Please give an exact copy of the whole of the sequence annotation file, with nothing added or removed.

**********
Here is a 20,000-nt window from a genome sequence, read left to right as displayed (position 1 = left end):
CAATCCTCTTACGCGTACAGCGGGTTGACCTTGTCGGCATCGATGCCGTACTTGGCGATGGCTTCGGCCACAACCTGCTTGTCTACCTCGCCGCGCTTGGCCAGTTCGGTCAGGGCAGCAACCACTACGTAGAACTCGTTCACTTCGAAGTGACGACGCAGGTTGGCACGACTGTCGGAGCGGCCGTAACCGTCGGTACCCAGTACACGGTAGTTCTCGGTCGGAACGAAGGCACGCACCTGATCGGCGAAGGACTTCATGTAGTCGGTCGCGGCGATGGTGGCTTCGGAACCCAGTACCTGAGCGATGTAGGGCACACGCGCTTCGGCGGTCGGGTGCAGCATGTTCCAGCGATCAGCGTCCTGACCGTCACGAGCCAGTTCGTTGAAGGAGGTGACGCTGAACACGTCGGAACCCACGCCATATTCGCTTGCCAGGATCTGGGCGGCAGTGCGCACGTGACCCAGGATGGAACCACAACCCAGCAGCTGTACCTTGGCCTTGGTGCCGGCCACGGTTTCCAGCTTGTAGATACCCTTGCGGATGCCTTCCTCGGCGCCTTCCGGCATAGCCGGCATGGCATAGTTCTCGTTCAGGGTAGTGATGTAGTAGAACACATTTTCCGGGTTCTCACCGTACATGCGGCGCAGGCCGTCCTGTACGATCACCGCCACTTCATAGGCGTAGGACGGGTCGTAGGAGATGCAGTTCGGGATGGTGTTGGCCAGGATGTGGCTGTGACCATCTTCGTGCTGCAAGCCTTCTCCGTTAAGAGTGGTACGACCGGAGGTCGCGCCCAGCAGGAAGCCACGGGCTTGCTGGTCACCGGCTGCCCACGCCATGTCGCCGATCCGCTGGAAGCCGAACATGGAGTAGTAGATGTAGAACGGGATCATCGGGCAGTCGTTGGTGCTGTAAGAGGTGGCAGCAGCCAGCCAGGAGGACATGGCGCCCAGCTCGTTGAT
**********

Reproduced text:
Here is a 20,000-nt window from a genome sequence, read left to right as displayed (position 1 = left end):
CAATCCTCTTACGCGTACAGCGGGTTGACCTTGTCGGCATCGATGCCGTACTTGGCGATGGCTTCGGCCACAACCTGCTTGTCTACCTCGCCGCGCTTGGCCAGTTCGGTCAGGGCAGCAACCACTACGTAGAACTCGTTCACTTCGAAGTGACGACGCAGGTTGGCACGACTGTCGGAGCGGCCGTAACCGTCGGTACCCAGTACACGGTAGTTCTCGGTCGGAACGAAGGCACGCACCTGATCGGCGAAGGACTTCATGTAGTCGGTCGCGGCGATGGTGGCTTCGGAACCCAGTACCTGAGCGATGTAGGGCACACGCGCTTCGGCGGTCGGGTGCAGCATGTTCCAGCGATCAGCGTCCTGACCGTCACGAGCCAGTTCGTTGAAGGAGGTGACGCTGAACACGTCGGAACCCACGCCATATTCGCTTGCCAGGATCTGGGCGGCAGTGCGCACGTGACCCAGGATGGAACCACAACCCAGCAGCTGTACCTTGGCCTTGGTGCCGGCCACGGTTTCCAGCTTGTAGATACCCTTGCGGATGCCTTCCTCGGCGCCTTCCGGCATAGCCGGCATGGCATAGTTCTCGTTCAGGGTAGTGATGTAGTAGAACACATTTTCCGGGTTCTCACCGTACATGCGGCGCAGGCCGTCCTGTACGATCACCGCCACTTCATAGGCGTAGGACGGGTCGTAGGAGATGCAGTTCGGGATGGTGTTGGCCAGGATGTGGCTGTGACCATCTTCGTGCTGCAAGCCTTCTCCGTTAAGAGTGGTACGACCGGAGGTCGCGCCCAGCAGGAAGCCACGGGCTTGCTGGTCACCGGCTGCCCACGCCATGTCGCCGATCCGCTGGAAGCCGAACATGGAGTAGTAGATGTAGAACGGGATCATCGGGCAGTCGTTGGTGCTGTAAGAGGTGGCAGCAGCCAGCCAGGAGGACATGGCGCCCAGCTCGTTGAT